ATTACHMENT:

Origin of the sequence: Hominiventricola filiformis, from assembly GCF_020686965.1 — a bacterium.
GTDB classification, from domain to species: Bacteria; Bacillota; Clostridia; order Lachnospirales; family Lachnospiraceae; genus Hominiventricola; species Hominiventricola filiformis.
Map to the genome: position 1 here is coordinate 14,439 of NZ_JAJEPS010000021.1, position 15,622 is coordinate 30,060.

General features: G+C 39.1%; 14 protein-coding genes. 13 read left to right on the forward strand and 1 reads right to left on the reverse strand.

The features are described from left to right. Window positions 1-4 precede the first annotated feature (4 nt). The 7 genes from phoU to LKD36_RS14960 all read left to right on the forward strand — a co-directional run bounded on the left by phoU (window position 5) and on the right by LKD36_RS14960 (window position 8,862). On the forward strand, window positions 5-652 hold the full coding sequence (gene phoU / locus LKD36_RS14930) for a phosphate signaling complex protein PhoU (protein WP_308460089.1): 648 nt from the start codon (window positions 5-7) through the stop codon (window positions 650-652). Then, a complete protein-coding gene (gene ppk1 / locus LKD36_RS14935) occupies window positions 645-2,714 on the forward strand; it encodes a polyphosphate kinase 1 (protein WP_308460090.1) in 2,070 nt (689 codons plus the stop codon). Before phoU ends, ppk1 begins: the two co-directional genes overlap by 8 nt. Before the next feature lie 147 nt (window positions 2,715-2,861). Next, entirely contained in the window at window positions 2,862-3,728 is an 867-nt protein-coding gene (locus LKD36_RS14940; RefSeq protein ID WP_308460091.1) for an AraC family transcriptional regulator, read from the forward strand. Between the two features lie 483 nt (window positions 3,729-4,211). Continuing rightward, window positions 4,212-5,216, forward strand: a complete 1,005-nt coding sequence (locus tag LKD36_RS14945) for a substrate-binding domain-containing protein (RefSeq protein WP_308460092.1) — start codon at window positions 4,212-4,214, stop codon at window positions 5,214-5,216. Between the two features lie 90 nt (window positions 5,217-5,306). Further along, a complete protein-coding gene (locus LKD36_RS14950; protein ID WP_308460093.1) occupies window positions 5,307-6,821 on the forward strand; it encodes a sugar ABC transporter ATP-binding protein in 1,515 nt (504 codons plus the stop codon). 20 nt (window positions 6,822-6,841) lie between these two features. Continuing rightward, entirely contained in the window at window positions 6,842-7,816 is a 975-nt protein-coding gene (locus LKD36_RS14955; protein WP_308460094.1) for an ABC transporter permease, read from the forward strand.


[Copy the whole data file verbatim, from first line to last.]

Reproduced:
Origin of the sequence: Hominiventricola filiformis, from assembly GCF_020686965.1 — a bacterium.
GTDB classification, from domain to species: Bacteria; Bacillota; Clostridia; order Lachnospirales; family Lachnospiraceae; genus Hominiventricola; species Hominiventricola filiformis.
Map to the genome: position 1 here is coordinate 14,439 of NZ_JAJEPS010000021.1, position 15,622 is coordinate 30,060.

General features: G+C 39.1%; 14 protein-coding genes. 13 read left to right on the forward strand and 1 reads right to left on the reverse strand.

The features are described from left to right. Window positions 1-4 precede the first annotated feature (4 nt). The 7 genes from phoU to LKD36_RS14960 all read left to right on the forward strand — a co-directional run bounded on the left by phoU (window position 5) and on the right by LKD36_RS14960 (window position 8,862). On the forward strand, window positions 5-652 hold the full coding sequence (gene phoU / locus LKD36_RS14930) for a phosphate signaling complex protein PhoU (protein WP_308460089.1): 648 nt from the start codon (window positions 5-7) through the stop codon (window positions 650-652). Then, a complete protein-coding gene (gene ppk1 / locus LKD36_RS14935) occupies window positions 645-2,714 on the forward strand; it encodes a polyphosphate kinase 1 (protein WP_308460090.1) in 2,070 nt (689 codons plus the stop codon). Before phoU ends, ppk1 begins: the two co-directional genes overlap by 8 nt. Before the next feature lie 147 nt (window positions 2,715-2,861). Next, entirely contained in the window at window positions 2,862-3,728 is an 867-nt protein-coding gene (locus LKD36_RS14940; RefSeq protein ID WP_308460091.1) for an AraC family transcriptional regulator, read from the forward strand. Between the two features lie 483 nt (window positions 3,729-4,211). Continuing rightward, window positions 4,212-5,216, forward strand: a complete 1,005-nt coding sequence (locus tag LKD36_RS14945) for a substrate-binding domain-containing protein (RefSeq protein WP_308460092.1) — start codon at window positions 4,212-4,214, stop codon at window positions 5,214-5,216. Between the two features lie 90 nt (window positions 5,217-5,306). Further along, a complete protein-coding gene (locus LKD36_RS14950; protein ID WP_308460093.1) occupies window positions 5,307-6,821 on the forward strand; it encodes a sugar ABC transporter ATP-binding protein in 1,515 nt (504 codons plus the stop codon). 20 nt (window positions 6,822-6,841) lie between these two features. Continuing rightward, entirely contained in the window at window positions 6,842-7,816 is a 975-nt protein-coding gene (locus LKD36_RS14955; protein WP_308460094.1) for an ABC transporter permease, read from the forward strand.